Back last month I was musing about how 2G we still were only 10 years ago which makes it even more amazing what has happened since in the mobile domain. When looking at UMTS and LTE and how they were used in their early years I see a striking difference. When UMTS first launched it took quite a while for devices to actually become available and even longer before there was a general take-up. For quite a number of years, UMTS base stations were just sitting there producing heat but were actually little used.There were probably a number of reasons for this. One was certainly that mobile Internet access was a novelty and only used by few. In addition, content readable on small screens was even scarcer. And on top, screens were tiny by today's standards and devices were bulky. Not a good mixture for fast take-up.
With LTE the story is quite different. There was perhaps a time span of one year after the launch of networks during which networks were mostly used with LTE capable USB data sticks. The situation changed quite quickly, however, due to devices such as the Samsung Galaxy S-III and the iPhone becoming LTE capable. Yes, there were certainly other LTE smartphones available before those two but those still seemed to have something of an experimental character to me and probably weren't sold in high volumes. And LTE had the invaluable advantage that by the time the networks were launched, mobile Internet access had become mainstream, devices thin and screens large enough for enjoyable media consumption.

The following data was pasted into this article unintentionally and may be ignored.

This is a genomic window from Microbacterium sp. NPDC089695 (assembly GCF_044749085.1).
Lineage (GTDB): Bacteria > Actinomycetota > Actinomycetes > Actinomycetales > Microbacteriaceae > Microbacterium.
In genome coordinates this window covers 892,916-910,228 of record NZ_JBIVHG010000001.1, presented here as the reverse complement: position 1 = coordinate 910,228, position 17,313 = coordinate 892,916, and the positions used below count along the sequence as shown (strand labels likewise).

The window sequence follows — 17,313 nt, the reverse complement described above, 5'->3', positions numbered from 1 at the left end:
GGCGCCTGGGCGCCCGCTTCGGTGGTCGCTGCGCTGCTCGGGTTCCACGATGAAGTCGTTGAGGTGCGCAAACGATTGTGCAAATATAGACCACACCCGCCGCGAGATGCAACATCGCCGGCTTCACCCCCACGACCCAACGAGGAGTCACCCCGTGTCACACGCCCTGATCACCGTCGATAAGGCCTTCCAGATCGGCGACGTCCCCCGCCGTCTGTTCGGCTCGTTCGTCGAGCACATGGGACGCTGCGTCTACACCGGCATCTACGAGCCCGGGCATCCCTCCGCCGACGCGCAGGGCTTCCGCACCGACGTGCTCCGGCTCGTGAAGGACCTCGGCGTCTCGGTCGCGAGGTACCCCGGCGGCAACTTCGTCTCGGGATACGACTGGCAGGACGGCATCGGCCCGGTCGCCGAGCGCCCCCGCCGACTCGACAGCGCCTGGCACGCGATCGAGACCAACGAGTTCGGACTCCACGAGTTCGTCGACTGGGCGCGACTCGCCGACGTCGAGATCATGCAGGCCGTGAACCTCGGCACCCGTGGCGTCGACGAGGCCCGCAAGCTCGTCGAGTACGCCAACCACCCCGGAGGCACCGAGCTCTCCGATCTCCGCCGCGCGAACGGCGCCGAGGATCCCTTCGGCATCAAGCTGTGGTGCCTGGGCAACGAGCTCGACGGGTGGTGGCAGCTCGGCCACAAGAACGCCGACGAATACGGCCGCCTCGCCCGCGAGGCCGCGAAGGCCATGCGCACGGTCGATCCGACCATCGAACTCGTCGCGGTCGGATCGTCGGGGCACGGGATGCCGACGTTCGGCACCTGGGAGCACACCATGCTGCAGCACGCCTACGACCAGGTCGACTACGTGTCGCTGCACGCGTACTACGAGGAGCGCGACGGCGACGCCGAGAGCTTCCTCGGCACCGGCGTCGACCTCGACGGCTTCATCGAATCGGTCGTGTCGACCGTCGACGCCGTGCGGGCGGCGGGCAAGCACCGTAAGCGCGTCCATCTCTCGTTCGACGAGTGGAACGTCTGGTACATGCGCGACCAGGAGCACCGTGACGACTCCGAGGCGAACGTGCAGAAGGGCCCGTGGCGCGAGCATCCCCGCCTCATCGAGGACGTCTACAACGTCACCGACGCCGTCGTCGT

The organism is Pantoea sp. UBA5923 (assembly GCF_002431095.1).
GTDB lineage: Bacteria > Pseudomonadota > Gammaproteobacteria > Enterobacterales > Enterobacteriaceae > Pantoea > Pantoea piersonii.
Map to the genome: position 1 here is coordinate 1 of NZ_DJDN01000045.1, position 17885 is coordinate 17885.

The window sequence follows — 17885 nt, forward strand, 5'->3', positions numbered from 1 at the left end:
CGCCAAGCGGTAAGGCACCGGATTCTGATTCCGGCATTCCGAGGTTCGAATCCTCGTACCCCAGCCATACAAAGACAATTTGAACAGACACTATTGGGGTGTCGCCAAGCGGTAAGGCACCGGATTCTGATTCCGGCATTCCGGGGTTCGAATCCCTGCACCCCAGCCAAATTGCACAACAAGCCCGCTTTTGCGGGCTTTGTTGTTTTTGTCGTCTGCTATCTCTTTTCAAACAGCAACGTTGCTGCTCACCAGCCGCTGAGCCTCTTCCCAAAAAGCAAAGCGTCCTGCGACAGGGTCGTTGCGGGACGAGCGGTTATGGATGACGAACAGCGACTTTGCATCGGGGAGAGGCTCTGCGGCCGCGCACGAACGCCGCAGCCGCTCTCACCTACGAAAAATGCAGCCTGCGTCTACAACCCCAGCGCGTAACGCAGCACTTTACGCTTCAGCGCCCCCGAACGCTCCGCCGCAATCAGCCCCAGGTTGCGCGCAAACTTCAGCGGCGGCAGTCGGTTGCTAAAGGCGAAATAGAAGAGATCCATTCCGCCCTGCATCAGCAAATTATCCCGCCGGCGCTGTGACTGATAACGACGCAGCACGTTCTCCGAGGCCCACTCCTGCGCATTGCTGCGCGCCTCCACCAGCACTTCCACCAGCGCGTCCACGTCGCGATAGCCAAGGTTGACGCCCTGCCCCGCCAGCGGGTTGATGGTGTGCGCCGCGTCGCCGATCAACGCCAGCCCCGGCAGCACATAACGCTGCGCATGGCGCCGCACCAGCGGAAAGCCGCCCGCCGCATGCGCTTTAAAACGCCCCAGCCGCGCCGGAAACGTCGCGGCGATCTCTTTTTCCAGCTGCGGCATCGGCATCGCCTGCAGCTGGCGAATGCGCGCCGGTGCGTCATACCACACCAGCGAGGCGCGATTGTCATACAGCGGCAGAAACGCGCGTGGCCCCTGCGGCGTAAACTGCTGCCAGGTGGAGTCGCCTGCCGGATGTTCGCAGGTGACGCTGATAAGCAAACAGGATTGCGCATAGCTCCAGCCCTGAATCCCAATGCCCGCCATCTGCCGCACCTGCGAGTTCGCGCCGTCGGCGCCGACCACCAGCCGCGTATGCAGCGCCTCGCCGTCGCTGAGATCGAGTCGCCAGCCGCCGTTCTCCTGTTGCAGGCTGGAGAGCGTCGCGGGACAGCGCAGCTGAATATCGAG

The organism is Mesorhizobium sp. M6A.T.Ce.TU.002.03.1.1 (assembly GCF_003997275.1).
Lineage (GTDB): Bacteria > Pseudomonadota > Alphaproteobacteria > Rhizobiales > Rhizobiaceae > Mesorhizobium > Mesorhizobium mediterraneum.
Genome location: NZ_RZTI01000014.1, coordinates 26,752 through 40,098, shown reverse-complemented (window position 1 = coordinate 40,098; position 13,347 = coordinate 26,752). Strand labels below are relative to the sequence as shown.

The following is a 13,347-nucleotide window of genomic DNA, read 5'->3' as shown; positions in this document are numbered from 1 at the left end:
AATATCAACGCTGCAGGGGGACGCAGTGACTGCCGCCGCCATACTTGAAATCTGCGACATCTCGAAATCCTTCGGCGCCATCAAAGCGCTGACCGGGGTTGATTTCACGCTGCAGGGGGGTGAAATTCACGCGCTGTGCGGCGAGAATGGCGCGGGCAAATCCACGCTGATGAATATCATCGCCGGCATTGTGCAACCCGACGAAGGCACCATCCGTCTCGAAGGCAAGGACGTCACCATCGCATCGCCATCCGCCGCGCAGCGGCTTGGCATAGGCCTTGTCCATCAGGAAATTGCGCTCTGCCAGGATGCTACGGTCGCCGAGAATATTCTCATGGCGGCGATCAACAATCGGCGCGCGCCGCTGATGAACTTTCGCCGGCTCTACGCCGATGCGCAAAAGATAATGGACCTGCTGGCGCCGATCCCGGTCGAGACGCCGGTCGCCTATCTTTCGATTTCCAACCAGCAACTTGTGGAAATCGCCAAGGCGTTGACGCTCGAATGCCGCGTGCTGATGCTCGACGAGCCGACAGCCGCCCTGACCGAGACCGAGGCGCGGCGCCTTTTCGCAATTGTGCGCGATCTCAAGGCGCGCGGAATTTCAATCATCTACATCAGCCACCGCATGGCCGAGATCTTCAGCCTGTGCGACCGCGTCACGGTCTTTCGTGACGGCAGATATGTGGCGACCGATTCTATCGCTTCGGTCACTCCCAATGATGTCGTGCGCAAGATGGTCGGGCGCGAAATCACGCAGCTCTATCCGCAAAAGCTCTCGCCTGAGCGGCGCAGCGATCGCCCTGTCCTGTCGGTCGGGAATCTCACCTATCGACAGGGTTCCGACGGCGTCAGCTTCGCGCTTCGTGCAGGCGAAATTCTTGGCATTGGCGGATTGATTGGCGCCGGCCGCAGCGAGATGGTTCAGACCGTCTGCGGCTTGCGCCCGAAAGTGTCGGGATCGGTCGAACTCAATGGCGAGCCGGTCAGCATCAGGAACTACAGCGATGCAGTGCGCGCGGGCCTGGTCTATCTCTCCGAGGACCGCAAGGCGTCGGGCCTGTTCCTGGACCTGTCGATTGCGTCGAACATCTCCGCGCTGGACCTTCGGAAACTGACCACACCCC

And here's my personal LTE timeline:
- 2009: Lot's of talk about it, but nothing commercially deployed
- 2010: Experimental network deployments
- 2011: Mass rollout of networks
- 2012: First LTE capable smartphones that could actually be bought became available
- 2013: Real LTE usage with the iPhone 5 and Samsung Galaxy S-III
One thought on “The Difference Between The Early Years of UMTS And LTE”
I suggest that a major difference is the commercial environment: when LTE was launched, operators
1) knew what people/developers wanted to do with those new efficient data channels and therefore knew how to promote them; at 3G, they only had had the disappointing experience of WAP1;
2) operators had learned the hard way how to price data services acceptably (I do _not_ say cheaply); again, many people had been deterred from using those 2G and WAP1 services because of their horrendous pricing and were wary of 3G and WAP2;
3) by LTE launch, service providers (airlines, news, retail, etc) had been rolling out mobile services as a matter of fact, and people had had experience with downloading content from Amazon (e-books) and Apple (i-Tunes).
Having just gone through a laborious technological cycle or through a successful one makes a lot of difference in the uptake of the next technological generation.
Comments are closed.